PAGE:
Age has a major effect on brain volume. However, the normative studies available are constrained by small sample sizes, restricted age coverage and significant methodological variability. These limitations introduce inconsistencies and may obscure or distort the lifespan trajectories of brain morphometry. In response, we capitalized on the resources of the Enhancing Neuroimaging Genetics through Meta-Analysis (ENIGMA) Consortium to examine age-related trajectories inferred from cross-sectional measures of the ventricles, the basal ganglia (caudate, putamen, pallidum, and nucleus accumbens), the thalamus, hippocampus and amygdala using magnetic resonance imaging data obtained from 18,605 individuals aged 3-90 years. All subcortical structure volumes were at their maximum value early in life. The volume of the basal ganglia showed a monotonic negative association with age thereafter; there was no significant association between age and the volumes of the thalamus, amygdala and the hippocampus (with some degree of decline in thalamus) until the sixth decade of life after which they also showed a steep negative association with age. The lateral ventricles showed continuous enlargement throughout the lifespan. Age was positively associated with inter-individual variability in the hippocampus and amygdala and the lateral ventricles. These results were robust to potential confounders and could be used to examine the functional significance of deviations from typical age-related morphometric patterns.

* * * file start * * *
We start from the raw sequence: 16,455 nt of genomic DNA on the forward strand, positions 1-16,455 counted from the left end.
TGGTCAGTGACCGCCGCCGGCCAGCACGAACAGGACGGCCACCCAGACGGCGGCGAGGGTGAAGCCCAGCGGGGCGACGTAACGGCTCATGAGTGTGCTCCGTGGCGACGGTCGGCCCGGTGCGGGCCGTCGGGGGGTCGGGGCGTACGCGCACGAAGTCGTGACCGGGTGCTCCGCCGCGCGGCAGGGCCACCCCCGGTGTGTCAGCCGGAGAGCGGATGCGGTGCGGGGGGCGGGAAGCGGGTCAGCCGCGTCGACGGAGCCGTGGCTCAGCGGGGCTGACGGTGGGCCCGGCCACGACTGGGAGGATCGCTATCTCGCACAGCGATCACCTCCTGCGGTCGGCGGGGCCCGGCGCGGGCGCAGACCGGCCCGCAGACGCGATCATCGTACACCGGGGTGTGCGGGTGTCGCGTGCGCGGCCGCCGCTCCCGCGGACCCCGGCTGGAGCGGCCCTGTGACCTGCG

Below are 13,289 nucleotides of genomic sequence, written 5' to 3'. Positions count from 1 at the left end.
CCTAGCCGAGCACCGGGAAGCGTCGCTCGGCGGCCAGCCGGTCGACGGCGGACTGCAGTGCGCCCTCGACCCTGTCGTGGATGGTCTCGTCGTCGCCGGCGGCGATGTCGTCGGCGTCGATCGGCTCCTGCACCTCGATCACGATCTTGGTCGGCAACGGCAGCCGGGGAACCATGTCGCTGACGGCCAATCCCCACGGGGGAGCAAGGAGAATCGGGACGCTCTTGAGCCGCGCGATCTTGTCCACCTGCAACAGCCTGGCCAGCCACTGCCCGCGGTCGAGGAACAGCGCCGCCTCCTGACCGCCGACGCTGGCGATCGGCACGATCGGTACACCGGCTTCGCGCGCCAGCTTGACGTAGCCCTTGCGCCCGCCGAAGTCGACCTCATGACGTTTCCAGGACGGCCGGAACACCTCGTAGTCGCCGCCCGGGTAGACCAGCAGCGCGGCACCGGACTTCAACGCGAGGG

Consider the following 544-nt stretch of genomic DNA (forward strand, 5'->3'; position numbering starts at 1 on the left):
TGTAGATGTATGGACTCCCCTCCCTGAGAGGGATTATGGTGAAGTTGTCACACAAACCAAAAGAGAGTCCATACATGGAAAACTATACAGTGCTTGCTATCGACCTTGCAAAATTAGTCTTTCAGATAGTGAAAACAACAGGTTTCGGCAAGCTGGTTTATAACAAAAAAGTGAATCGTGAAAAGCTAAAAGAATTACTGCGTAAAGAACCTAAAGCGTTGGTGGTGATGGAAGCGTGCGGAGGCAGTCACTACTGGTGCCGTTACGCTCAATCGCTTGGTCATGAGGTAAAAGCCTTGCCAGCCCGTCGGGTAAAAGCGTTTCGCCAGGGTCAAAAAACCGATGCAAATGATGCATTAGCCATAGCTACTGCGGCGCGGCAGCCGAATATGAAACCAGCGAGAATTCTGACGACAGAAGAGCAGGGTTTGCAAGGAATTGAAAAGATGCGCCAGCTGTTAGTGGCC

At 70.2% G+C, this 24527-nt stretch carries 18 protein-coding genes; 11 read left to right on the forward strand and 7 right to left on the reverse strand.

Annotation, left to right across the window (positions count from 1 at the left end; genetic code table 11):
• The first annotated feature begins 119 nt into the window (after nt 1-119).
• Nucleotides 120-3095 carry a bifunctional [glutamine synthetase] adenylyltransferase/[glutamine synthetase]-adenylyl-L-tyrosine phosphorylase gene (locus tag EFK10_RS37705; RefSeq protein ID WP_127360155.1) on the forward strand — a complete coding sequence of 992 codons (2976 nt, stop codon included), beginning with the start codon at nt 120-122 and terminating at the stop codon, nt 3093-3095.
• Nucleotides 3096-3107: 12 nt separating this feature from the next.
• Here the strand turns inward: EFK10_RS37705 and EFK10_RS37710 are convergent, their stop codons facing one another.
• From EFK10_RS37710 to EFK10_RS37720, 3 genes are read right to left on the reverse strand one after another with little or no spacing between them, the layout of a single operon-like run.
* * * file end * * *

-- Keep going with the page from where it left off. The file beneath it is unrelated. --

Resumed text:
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http://dx.doi.org/10.1002/hbm.25320DOI Listing
February 2021

Deep Learning-based Classification of Resting-state fMRI Independent-component Analysis.

Neuroinformatics 2021 Feb 5. Epub 2021 Feb 5.

Ginesislab, Bordeaux, France.